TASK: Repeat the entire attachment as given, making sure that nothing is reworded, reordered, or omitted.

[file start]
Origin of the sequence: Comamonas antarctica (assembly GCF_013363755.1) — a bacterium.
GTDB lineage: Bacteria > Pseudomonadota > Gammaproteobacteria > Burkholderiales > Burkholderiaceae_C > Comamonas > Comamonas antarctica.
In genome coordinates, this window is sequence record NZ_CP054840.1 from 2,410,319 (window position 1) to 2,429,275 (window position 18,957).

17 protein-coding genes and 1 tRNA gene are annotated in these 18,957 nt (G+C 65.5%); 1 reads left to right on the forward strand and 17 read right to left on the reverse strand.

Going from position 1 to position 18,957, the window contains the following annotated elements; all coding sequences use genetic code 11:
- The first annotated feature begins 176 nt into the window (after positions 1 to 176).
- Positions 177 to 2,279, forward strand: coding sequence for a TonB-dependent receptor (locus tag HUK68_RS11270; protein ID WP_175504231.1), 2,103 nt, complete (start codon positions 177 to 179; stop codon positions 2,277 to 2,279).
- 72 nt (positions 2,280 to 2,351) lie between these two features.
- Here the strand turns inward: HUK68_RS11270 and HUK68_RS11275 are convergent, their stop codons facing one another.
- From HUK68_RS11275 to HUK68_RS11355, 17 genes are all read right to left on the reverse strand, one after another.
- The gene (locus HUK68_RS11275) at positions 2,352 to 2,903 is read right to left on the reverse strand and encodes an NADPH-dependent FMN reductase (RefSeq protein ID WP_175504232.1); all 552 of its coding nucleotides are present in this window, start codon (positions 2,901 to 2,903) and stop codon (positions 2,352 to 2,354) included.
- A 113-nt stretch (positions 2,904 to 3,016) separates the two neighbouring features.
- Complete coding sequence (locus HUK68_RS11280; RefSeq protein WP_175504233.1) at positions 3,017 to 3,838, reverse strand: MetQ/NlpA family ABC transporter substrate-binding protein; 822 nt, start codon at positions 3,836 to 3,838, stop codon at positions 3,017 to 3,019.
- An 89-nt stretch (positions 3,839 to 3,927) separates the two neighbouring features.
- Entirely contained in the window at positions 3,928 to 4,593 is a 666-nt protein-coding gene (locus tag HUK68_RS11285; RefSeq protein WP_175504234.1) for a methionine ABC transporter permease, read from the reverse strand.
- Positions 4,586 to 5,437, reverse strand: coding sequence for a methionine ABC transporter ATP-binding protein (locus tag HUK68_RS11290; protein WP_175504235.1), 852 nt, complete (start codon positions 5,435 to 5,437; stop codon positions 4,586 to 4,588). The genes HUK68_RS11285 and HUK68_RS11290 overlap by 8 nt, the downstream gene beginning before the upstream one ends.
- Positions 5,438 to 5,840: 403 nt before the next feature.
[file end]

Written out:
Origin of the sequence: Comamonas antarctica (assembly GCF_013363755.1) — a bacterium.
GTDB lineage: Bacteria > Pseudomonadota > Gammaproteobacteria > Burkholderiales > Burkholderiaceae_C > Comamonas > Comamonas antarctica.
In genome coordinates, this window is sequence record NZ_CP054840.1 from 2,410,319 (window position 1) to 2,429,275 (window position 18,957).

17 protein-coding genes and 1 tRNA gene are annotated in these 18,957 nt (G+C 65.5%); 1 reads left to right on the forward strand and 17 read right to left on the reverse strand.

Going from position 1 to position 18,957, the window contains the following annotated elements; all coding sequences use genetic code 11:
- The first annotated feature begins 176 nt into the window (after positions 1 to 176).
- Positions 177 to 2,279, forward strand: coding sequence for a TonB-dependent receptor (locus tag HUK68_RS11270; protein ID WP_175504231.1), 2,103 nt, complete (start codon positions 177 to 179; stop codon positions 2,277 to 2,279).
- 72 nt (positions 2,280 to 2,351) lie between these two features.
- Here the strand turns inward: HUK68_RS11270 and HUK68_RS11275 are convergent, their stop codons facing one another.
- From HUK68_RS11275 to HUK68_RS11355, 17 genes are all read right to left on the reverse strand, one after another.
- The gene (locus HUK68_RS11275) at positions 2,352 to 2,903 is read right to left on the reverse strand and encodes an NADPH-dependent FMN reductase (RefSeq protein ID WP_175504232.1); all 552 of its coding nucleotides are present in this window, start codon (positions 2,901 to 2,903) and stop codon (positions 2,352 to 2,354) included.
- A 113-nt stretch (positions 2,904 to 3,016) separates the two neighbouring features.
- Complete coding sequence (locus HUK68_RS11280; RefSeq protein WP_175504233.1) at positions 3,017 to 3,838, reverse strand: MetQ/NlpA family ABC transporter substrate-binding protein; 822 nt, start codon at positions 3,836 to 3,838, stop codon at positions 3,017 to 3,019.
- An 89-nt stretch (positions 3,839 to 3,927) separates the two neighbouring features.
- Entirely contained in the window at positions 3,928 to 4,593 is a 666-nt protein-coding gene (locus tag HUK68_RS11285; RefSeq protein WP_175504234.1) for a methionine ABC transporter permease, read from the reverse strand.
- Positions 4,586 to 5,437, reverse strand: coding sequence for a methionine ABC transporter ATP-binding protein (locus tag HUK68_RS11290; protein WP_175504235.1), 852 nt, complete (start codon positions 5,435 to 5,437; stop codon positions 4,586 to 4,588). The genes HUK68_RS11285 and HUK68_RS11290 overlap by 8 nt, the downstream gene beginning before the upstream one ends.
- Positions 5,438 to 5,840: 403 nt before the next feature.